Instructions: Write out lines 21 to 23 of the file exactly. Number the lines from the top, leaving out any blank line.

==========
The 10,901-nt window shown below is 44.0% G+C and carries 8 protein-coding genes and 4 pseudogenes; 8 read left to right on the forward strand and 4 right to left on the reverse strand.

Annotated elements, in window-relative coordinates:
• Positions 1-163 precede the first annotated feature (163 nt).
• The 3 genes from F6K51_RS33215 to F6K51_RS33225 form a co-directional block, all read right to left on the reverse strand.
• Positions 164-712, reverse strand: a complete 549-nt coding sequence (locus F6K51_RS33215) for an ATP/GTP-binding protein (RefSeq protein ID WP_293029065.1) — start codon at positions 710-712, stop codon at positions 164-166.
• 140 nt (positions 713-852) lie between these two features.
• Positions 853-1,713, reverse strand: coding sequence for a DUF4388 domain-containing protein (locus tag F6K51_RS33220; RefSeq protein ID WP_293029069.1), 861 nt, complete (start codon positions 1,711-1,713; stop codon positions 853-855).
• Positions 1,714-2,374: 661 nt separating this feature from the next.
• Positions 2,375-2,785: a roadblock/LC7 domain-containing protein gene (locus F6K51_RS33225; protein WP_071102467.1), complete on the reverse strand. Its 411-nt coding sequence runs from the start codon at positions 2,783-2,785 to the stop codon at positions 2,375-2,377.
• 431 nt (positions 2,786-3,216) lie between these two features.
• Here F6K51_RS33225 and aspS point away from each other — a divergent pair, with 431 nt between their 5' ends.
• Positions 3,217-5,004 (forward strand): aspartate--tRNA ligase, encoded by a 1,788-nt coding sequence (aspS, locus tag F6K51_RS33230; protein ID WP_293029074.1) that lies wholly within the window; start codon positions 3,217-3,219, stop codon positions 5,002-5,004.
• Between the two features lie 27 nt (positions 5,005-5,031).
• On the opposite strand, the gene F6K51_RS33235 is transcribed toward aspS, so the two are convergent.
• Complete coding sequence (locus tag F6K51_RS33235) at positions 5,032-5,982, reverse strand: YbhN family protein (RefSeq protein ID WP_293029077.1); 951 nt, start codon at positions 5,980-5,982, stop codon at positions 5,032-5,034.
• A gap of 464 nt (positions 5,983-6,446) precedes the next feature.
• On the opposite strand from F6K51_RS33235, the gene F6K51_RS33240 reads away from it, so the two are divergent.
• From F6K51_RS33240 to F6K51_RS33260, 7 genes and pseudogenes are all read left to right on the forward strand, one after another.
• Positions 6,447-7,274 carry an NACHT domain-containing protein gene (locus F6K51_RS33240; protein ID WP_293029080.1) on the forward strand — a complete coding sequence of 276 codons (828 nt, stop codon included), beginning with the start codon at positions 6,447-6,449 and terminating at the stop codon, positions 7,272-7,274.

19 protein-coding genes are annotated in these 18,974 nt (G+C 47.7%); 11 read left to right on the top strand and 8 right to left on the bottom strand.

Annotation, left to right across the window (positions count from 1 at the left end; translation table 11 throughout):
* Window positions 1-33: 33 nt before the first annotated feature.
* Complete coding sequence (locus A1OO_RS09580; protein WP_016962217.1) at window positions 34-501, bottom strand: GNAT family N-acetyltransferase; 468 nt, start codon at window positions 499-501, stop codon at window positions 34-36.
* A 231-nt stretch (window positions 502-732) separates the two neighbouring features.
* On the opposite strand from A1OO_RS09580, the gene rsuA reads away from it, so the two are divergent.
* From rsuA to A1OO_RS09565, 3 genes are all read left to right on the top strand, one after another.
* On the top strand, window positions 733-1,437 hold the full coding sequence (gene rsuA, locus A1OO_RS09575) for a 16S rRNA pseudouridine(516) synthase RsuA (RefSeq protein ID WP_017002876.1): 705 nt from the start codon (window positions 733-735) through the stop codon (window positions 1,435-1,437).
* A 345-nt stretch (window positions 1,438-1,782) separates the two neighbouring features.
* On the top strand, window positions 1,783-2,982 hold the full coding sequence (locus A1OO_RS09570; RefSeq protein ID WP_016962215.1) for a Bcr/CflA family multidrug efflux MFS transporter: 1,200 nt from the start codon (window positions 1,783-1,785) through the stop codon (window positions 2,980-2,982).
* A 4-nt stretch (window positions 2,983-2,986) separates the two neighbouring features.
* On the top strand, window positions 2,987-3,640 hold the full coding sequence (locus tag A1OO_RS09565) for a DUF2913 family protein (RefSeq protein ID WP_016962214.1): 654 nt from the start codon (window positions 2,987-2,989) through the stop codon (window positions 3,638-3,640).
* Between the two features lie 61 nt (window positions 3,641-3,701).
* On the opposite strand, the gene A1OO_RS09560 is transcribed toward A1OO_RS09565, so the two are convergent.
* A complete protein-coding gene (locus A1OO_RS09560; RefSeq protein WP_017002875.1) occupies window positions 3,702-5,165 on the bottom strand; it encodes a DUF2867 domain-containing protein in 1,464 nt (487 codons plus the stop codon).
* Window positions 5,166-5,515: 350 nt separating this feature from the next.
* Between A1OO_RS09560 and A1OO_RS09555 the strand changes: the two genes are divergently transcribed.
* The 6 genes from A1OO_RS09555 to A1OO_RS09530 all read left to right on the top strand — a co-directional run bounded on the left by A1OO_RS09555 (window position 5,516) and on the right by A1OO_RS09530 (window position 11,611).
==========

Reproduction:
Annotation, left to right across the window (positions count from 1 at the left end; translation table 11 throughout):
* Window positions 1-33: 33 nt before the first annotated feature.
* Complete coding sequence (locus A1OO_RS09580; protein WP_016962217.1) at window positions 34-501, bottom strand: GNAT family N-acetyltransferase; 468 nt, start codon at window positions 499-501, stop codon at window positions 34-36.